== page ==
Ground-breaking use of drones and AI shows how littering habits are polluting oceans
By Trewin Restorick 22nd June, 2021
What drones and AI are revealing about our litter habits
The most scientifically robust litter survey ever undertaken in the UK took place over May half-term using drone technology and AI, thanks to funding from McDonald’s and their suppliers (Britvic, Seda and Huhtamaki). The cutting-edge survey, undertaken by tech company Ellipsis Earth, took place over seven days across Bournemouth, Christchurch and Poole and has provided unprecedented insight into the type of litter that’s being dropped, and where.
The headline findings from the research revealed that littering had increased by 454% compared with the amount dropped in the same area during the March lockdown. The top three most littered items were cigarettes, paper (such as receipts/napkins) and plastic fragments including corners of sweet wrappers and food containers.
The figures revealed changes to habits caused by COVID19. Surprisingly, PPE such as face masks only made up 0.7% of total litter but there was a significant increase in food sachets, which were more prevalent than plastic bottles. It also indicated which groups were likely to litter, with particularly high volumes of late-night, alcohol-related littering and family holiday items such as beach toys, juice bottles and wet-wipes.
The analysis also revealed hot spots for different types of litter. For instance, many cigarette butts were found at a railway crossing, revealing that some people have a smoke whilst waiting for the train barrier to open. Identifying these hotspots will enable Hubbub to site our award-winning cigarette ballot bins in the places where they are most needed.
Gaining further insights into the littering habits causing plastic pollution
The monitoring has illustrated how littering habits can contribute to plastic pollution in oceans and suggests the steps needed to stem this flow. For example, beachside cafes in the area sell take-away meals in polystyrene containers, which can be found as litter on the beach. These containers are rapidly attacked by seagulls, breaking them into small fragments which are washed into the water at high tide. Banning polystyrene packaging and introducing a deposit return scheme for reusable food containers could solve this problem.
There was a surprisingly high volume of take-away food items, particularly sauce sachets and napkins – many of which were unused. Take-away outlets in the area could address this by only handing napkins to those who request them and finding alternatives to sauce sachets.
The night-time economy generated high levels of littered bottles, cans and drug related items. Glass bottles constituted the heaviest amount of litter recorded. Hubbub will seek to tackle this with the world’s first ever Disco Bin which lights up and plays tunes at night when used, to entice revelers to use the bins and put an end to rubbish parties.
A surprising number of children’s toys were found littered on the beach. This indicates that there could be an opportunity to rent out buckets, spades, and other beach toys. A beachfront outlet offering a financial incentive for returning these items could provide a cheaper and convenient alternative to buying new beach toys for families on a day out.
A few other items were surprisingly high on the list. A significant amount of the plastic fragments consisted of torn-off corners of plastic sweets and snacks packaging. One area also had a high level of paper receipts, raising the question of whether retailers need to keep printing these.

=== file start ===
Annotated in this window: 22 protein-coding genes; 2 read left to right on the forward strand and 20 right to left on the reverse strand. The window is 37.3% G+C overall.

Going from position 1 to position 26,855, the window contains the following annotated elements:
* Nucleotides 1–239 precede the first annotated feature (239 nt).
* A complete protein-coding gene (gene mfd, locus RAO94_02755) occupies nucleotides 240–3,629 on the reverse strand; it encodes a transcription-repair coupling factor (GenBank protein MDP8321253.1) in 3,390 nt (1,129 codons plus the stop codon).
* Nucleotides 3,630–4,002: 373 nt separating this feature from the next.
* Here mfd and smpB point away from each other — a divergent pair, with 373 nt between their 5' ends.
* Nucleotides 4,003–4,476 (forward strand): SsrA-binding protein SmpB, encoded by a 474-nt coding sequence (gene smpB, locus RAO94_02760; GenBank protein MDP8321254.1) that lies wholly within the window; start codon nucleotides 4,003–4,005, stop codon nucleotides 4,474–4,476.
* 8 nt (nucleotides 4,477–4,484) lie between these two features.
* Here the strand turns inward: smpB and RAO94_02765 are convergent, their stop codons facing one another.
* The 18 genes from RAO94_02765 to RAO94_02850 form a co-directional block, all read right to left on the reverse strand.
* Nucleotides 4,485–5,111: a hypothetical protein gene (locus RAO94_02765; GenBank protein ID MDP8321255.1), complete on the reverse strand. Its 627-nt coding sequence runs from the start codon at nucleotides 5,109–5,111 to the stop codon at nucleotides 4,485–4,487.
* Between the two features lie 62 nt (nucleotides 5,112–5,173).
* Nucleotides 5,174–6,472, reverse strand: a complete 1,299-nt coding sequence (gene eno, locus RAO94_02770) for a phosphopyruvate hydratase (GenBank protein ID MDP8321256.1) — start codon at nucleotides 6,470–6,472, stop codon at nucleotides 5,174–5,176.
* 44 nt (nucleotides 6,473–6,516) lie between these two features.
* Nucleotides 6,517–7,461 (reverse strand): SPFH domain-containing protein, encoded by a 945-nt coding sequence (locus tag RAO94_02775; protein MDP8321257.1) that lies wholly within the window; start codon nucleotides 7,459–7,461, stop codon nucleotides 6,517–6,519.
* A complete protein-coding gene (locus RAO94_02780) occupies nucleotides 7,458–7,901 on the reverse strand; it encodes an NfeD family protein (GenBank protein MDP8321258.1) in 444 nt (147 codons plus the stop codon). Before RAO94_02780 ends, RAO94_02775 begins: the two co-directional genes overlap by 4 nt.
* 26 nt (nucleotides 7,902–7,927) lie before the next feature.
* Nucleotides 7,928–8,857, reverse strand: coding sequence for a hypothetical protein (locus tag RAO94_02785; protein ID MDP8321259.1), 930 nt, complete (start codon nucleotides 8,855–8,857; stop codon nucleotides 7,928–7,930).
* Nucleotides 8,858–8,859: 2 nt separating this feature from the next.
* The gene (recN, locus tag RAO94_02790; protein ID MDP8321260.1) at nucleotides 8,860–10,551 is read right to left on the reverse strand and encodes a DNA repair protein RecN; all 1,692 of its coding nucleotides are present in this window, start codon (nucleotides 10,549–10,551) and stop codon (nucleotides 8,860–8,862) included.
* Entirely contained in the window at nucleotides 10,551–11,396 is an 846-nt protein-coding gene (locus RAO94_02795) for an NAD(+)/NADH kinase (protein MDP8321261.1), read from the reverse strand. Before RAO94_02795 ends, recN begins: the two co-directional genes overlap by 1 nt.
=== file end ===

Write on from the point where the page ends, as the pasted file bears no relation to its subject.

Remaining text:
Could disco bins and spoof stalls help curb litter?
Over the next few months, Hubbub will be working with the local authority using these insights to test different approaches to reduce littering. Initially, this will be a range of playful initiatives to make the area’s bins more engaging and noticeable; from the first ever disco bin that lights up and plays music, to bins where you can vote with your rubbish, and a pop-up Catch of the Day spoof fishmonger stall at some weekends through the summer. Signage will lead people to the next nearest bin if one is full and cigarette ballot bins will tackle cigarette litter hotspots. These initiatives will target three types of littering behaviour identified by the monitoring; ‘tidy littering’ where people leave litter near bins that are full, litter left by groups and cigarette littering.
In the longer term Hubbub will explore some of the structural changes that might be required such as a deposit return scheme for beach-side food containers, a beach toy rental scheme and encouraging local retailers to move away from commonly littered items such as sachets and receipts.
A follow-up survey in Bournemouth, Christchurch and Poole will take place in August to assess the effectiveness of the actions taken.
The survey which has generated this huge level of insight was undertaken by scientists from Ellipsis Earth who have previously used the drone technology in the Italian town of Sorrento, where it was hailed a huge success - enabling authorities to reduce litter by 45% and cigarette butt waste by 69%.
Ellie Mackay, CEO and founder of Ellipsis Earth
Helen McFarlane, Senior Sustainability Consultant for McDonald’s, on why they are backing the campaign
Hubbub will share the results of the final set of analysis and the impact of the different interventions in early autumn. In the meantime, if you would like more information on the analysis, please email email@example.com.
Where else are we tackling littering?
In rivers all across the UK! Check out Treasure Your River, our pirate-themed campaign protecting the oceans from land and river litter that washes out to sea. We have UK-wide litter picking events, pirate litter picking ships and more.
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